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i started off with one of the online kits. I bought it locally but they are all basically the same thing. It's been awesome. I just brewed my first batch and it seems like everything is going good. Mine came with a book to teach you everything you need to know about brewing. It also came with a kit beer to make things simple. I would suggest getting a kit like that. Then once you figure out what you like / don't like you can expand and go in the direction that you want to go.

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Old 11-25-2012, 10:56 PM   #6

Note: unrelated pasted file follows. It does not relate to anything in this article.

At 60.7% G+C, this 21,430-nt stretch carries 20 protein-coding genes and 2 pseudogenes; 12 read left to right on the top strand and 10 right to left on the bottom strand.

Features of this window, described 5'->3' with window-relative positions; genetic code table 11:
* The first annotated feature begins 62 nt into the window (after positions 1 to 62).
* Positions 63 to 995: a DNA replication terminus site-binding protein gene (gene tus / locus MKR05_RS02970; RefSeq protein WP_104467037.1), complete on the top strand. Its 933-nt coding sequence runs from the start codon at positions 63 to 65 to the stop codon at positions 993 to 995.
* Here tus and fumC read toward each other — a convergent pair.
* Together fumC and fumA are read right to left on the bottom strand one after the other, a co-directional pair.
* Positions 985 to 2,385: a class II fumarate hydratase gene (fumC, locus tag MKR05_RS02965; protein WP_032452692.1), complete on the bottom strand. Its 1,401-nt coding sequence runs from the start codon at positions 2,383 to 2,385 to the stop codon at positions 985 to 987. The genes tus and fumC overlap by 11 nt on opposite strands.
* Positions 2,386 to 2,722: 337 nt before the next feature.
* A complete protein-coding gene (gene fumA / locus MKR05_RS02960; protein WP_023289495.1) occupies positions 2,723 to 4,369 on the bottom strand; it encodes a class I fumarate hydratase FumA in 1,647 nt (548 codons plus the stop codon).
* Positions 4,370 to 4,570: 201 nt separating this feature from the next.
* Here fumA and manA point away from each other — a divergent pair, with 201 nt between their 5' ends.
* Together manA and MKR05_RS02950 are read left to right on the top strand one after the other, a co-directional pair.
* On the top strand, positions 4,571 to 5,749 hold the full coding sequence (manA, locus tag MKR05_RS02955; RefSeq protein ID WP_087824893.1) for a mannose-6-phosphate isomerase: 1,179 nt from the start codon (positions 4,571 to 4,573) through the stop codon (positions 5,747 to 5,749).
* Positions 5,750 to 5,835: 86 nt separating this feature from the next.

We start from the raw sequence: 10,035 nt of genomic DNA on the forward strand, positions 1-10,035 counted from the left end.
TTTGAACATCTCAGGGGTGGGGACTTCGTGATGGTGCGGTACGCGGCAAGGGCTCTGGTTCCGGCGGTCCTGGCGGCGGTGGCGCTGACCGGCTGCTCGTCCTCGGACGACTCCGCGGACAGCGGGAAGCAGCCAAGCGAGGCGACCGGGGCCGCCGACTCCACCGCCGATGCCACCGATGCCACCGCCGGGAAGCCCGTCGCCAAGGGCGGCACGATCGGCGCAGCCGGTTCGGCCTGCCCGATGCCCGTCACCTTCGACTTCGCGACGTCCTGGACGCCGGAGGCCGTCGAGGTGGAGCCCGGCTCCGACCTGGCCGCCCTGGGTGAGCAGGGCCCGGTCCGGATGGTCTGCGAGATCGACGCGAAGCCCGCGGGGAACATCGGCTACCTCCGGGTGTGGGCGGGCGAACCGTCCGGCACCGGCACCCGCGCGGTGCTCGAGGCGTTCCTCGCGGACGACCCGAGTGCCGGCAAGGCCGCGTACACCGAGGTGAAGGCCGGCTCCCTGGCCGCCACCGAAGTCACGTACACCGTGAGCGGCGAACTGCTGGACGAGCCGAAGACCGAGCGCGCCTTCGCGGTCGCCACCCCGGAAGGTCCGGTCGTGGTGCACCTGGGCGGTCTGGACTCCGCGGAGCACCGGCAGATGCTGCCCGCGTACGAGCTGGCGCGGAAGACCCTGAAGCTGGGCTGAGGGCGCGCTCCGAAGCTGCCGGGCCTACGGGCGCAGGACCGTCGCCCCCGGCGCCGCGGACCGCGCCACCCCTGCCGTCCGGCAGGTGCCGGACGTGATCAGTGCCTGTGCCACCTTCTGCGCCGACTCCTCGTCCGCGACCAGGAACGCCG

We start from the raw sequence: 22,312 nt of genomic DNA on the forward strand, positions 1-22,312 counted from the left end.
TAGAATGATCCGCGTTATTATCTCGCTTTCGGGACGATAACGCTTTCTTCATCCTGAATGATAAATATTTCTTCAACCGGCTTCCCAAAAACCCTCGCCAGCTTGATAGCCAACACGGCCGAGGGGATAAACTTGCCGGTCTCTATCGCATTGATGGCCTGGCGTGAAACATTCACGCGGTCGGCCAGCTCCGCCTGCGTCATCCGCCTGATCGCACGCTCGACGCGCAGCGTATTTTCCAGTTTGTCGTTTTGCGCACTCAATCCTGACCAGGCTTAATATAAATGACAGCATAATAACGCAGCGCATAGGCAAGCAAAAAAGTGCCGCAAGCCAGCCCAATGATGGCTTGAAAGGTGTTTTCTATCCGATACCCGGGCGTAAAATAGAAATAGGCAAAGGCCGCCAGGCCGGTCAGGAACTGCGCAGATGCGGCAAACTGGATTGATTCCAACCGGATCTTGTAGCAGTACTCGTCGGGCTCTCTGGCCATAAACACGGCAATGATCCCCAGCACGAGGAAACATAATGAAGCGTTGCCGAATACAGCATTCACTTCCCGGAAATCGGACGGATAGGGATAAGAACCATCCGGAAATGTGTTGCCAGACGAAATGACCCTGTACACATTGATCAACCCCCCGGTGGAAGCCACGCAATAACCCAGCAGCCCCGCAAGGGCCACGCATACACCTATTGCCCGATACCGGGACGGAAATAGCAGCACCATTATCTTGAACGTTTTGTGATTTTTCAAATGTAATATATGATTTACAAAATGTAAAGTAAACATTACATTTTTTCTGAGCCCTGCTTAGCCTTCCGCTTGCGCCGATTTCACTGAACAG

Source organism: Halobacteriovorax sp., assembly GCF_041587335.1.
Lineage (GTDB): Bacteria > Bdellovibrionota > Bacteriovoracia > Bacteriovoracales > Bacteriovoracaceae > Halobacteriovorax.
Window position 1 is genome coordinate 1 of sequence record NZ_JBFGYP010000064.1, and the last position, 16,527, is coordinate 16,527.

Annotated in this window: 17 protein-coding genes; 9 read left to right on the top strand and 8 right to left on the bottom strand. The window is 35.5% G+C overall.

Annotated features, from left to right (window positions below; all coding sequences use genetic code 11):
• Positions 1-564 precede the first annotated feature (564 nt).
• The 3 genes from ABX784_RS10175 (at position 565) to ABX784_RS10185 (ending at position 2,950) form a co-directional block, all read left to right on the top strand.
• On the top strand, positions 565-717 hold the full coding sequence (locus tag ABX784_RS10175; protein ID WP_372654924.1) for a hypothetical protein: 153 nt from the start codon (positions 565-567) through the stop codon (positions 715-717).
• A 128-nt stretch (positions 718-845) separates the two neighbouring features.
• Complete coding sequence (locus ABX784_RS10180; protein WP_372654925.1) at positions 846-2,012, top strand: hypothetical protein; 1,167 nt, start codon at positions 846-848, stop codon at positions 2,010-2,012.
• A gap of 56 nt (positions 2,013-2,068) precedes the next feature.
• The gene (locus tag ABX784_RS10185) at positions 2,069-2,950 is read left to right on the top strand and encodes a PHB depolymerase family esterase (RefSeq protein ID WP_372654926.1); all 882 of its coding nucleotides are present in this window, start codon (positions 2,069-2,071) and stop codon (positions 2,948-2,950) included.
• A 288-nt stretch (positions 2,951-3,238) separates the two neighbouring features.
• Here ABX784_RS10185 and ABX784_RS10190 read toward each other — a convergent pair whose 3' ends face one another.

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Yeah I'd recommend a basic starter kit from a Homebrew store. Midwest, northern brewer, Austin Homebrew etc etc etc. should give you all the basics minus the pot and grains you'll need to get started. And as for a pot I'd get a larger one now as opposed to buying small now and upgrading later. In hindsight I would've just bought a 10gallon pot at least instead if the 7.5gallon that I have now. But for 35$ for turkey fryer that came with pot and burner I couldn't say no.

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Old 11-25-2012, 11:04 PM   #7
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At first, your budget is best spent on a nice stainless steel kettle, a few carboys, and a starter kit. Then learn as much as you can, read books and this forum. As others suggested, Palmer's How To Brew is probably the best book for beginner brewers.